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Damp and mould expectations


We have seen complaints about damp and mould increase significantly in the past few years and called for a ‘zero tolerance’ approach. The inquest into the tragic death of two-year-old Awaab Ishak and widespread media reporting has pushed the issue to the top of the agenda.  

But what should landlords be doing to provide the best service possible for residents? And what should residents be doing and when should they be taking action? This document sets out the Ombudsman position on that. 

You can also read our full reports into damp and mould, as well as visiting our damp and mould key topic page, which rounds up all our materials on the subject including good practice case studies, podcasts and webinar recordings. 

Landlord guidance

  • Landlords should consider whether they require an overall framework, or policy, to address damp and mould which would cover each area where the landlord may be required to act. This would include any proactive interventions, its approach to diagnosis, actions it considers appropriate in different circumstances, effective communication and aftercare. 
  • As soon as a resident reports damp and mould, landlords should undertake appropriate investigations to determine the cause of damp and mould. 
  • Landlords should make sure inspections take place within timescales of its policy.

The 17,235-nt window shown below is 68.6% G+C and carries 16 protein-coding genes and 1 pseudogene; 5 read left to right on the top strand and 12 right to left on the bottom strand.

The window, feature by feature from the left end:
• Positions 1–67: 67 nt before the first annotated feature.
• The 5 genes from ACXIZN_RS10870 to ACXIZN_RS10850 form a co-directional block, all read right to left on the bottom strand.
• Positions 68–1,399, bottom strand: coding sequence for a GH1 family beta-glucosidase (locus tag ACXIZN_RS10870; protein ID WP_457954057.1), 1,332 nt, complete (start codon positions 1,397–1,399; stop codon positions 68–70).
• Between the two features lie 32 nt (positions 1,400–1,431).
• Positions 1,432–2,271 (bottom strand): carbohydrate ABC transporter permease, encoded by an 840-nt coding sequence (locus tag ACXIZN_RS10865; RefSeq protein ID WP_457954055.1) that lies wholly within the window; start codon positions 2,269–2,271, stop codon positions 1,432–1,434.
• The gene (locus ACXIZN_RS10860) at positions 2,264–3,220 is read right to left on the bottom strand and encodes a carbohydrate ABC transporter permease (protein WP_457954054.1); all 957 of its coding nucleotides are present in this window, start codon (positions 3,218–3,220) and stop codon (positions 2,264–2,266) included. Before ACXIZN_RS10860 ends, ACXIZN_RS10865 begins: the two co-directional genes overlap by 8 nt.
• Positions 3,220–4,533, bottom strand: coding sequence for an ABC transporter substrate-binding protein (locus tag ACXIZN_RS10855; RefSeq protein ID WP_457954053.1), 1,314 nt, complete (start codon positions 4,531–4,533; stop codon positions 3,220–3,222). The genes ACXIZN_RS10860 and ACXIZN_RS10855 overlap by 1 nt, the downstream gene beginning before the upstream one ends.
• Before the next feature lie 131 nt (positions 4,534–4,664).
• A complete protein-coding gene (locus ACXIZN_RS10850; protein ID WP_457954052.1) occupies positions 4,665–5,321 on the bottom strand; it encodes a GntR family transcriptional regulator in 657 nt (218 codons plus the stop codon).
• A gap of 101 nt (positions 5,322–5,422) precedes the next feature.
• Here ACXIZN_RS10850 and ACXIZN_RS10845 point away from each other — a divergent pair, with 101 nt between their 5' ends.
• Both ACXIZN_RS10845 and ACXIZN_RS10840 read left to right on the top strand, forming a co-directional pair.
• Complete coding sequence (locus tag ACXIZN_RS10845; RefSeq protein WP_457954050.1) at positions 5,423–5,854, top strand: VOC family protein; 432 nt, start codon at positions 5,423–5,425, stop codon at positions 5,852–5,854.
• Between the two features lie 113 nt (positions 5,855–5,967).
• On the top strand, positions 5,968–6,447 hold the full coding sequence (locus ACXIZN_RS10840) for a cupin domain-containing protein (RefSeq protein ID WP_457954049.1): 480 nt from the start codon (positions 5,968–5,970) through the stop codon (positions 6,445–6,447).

• When doing a damp and mould inspection, landlords should take a holistic approach and look at the history of the property to see if it has been a problem before. 
  • Landlords should be aware that damp and mould could be caused by other issues reported, for example leaks. 
  • This is where it is important that landlords have trained staff that know damp and mould – sometimes it is not enough to have a standard surveyor. 
  • If it is determined that it is being caused by problems with the fabric of the property, landlords should take thorough and effective steps to resolve the issues. 
  • Where the damp and mould is being caused by the resident’s use of the property that the resident cannot reasonably change (such as drying clothes) the landlord should work with the resident to provide solutions. 
  • If the inspection shows the home to be in a bad state or uninhabitable, landlords should consider a decant after conducting a health and safety risk assessment. 
  • Once a repair has been identified, landlords should make sure there is a clear appointment or survey booked in and that the resident is fully informed of that – to see more about the impact of missed appointments, look at our Knowledge and Information Management report. 
  • When landlords send contractors or operatives into the home, they need to be aware of what is going on in the property and what they are there to do – not having to leave due to not having the right tools or not being the right person for the job. 
  • Landlords should communicate with residents about what happens next and when. For example, the actions that can be taken following a mould wash. 
  • Landlords should make sure they treat residents reporting damp and mould with respect and empathy. The distress and inconvenience experienced by residents in this area is some of the most profound.